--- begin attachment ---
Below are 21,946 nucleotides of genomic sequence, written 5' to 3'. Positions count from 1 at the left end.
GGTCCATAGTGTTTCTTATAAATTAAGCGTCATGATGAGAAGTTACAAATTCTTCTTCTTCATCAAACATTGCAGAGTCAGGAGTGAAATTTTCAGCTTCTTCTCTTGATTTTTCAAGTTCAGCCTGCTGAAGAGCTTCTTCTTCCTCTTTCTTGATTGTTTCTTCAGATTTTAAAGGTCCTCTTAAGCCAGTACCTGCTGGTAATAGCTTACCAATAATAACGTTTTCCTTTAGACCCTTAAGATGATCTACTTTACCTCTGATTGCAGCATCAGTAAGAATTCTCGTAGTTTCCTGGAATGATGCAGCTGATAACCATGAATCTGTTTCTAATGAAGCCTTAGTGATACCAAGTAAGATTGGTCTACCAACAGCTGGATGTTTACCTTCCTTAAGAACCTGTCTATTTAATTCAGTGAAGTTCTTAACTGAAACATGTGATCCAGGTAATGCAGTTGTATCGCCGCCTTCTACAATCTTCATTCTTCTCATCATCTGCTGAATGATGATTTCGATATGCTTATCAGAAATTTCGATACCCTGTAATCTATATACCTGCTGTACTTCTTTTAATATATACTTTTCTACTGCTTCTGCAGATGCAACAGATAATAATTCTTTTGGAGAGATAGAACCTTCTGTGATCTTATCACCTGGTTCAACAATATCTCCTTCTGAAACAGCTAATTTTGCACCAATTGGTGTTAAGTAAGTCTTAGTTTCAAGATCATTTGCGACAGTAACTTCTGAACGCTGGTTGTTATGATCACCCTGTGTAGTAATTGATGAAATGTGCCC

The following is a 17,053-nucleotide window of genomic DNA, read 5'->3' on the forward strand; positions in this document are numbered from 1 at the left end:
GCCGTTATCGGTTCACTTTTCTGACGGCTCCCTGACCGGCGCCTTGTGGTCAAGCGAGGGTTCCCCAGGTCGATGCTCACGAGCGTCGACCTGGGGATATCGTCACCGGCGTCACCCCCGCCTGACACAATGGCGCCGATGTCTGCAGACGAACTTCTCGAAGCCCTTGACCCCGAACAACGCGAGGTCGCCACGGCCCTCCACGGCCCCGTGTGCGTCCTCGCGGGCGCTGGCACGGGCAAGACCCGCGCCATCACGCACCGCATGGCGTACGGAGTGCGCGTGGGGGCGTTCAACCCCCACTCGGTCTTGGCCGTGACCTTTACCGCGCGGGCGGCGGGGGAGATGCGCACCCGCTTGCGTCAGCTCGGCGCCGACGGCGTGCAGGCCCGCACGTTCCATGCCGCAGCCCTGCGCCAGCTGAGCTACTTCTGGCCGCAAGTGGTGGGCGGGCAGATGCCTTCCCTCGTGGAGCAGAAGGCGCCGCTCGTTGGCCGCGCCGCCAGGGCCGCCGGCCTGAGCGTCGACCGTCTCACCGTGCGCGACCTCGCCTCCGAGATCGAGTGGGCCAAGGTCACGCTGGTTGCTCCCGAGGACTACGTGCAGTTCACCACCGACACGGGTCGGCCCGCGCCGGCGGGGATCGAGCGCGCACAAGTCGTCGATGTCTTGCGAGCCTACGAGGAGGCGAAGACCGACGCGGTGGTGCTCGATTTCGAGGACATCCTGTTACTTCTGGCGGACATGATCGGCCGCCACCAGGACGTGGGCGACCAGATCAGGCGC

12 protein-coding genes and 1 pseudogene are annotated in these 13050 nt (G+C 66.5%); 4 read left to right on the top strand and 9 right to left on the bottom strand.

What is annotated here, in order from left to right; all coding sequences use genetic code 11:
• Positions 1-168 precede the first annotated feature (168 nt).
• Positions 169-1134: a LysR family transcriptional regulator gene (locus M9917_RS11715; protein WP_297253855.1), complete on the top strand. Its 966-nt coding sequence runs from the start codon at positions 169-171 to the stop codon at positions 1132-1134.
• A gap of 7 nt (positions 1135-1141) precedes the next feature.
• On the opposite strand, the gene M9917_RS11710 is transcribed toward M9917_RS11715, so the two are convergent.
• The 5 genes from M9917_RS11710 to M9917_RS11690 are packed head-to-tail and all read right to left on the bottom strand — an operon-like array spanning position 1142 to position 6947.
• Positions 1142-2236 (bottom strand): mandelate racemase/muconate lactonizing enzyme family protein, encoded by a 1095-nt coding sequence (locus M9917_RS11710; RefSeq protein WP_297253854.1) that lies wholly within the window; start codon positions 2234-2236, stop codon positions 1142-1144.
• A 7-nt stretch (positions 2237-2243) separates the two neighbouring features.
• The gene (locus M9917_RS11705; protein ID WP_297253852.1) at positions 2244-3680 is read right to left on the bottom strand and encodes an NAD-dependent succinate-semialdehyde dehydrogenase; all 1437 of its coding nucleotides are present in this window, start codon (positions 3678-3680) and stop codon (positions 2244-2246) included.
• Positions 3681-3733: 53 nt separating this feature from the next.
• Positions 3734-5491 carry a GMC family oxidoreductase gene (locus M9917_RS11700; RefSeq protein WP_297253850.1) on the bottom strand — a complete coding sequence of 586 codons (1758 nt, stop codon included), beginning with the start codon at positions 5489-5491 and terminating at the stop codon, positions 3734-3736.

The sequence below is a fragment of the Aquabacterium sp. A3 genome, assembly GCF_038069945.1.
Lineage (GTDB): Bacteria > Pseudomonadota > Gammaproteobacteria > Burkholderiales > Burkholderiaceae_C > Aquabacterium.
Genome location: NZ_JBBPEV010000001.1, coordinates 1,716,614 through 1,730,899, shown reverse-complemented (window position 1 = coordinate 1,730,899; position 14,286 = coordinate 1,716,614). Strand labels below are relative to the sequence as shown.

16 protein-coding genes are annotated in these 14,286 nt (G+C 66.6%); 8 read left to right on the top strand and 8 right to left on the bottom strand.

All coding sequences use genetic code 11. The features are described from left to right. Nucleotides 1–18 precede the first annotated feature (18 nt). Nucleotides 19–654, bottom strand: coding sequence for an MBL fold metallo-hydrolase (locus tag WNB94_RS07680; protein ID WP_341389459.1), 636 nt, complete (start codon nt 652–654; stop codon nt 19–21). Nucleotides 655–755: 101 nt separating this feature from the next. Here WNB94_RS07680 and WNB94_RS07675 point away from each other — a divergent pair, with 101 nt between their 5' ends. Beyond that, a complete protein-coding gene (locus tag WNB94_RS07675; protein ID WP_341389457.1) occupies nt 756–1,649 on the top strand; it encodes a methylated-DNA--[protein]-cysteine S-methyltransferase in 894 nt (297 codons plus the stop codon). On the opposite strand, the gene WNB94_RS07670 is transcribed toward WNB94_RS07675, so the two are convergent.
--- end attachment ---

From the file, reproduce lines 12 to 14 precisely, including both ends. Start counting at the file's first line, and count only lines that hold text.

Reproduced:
• Positions 1142-2236 (bottom strand): mandelate racemase/muconate lactonizing enzyme family protein, encoded by a 1095-nt coding sequence (locus M9917_RS11710; RefSeq protein WP_297253854.1) that lies wholly within the window; start codon positions 2234-2236, stop codon positions 1142-1144.
• A 7-nt stretch (positions 2237-2243) separates the two neighbouring features.
• The gene (locus M9917_RS11705; protein ID WP_297253852.1) at positions 2244-3680 is read right to left on the bottom strand and encodes an NAD-dependent succinate-semialdehyde dehydrogenase; all 1437 of its coding nucleotides are present in this window, start codon (positions 3678-3680) and stop codon (positions 2244-2246) included.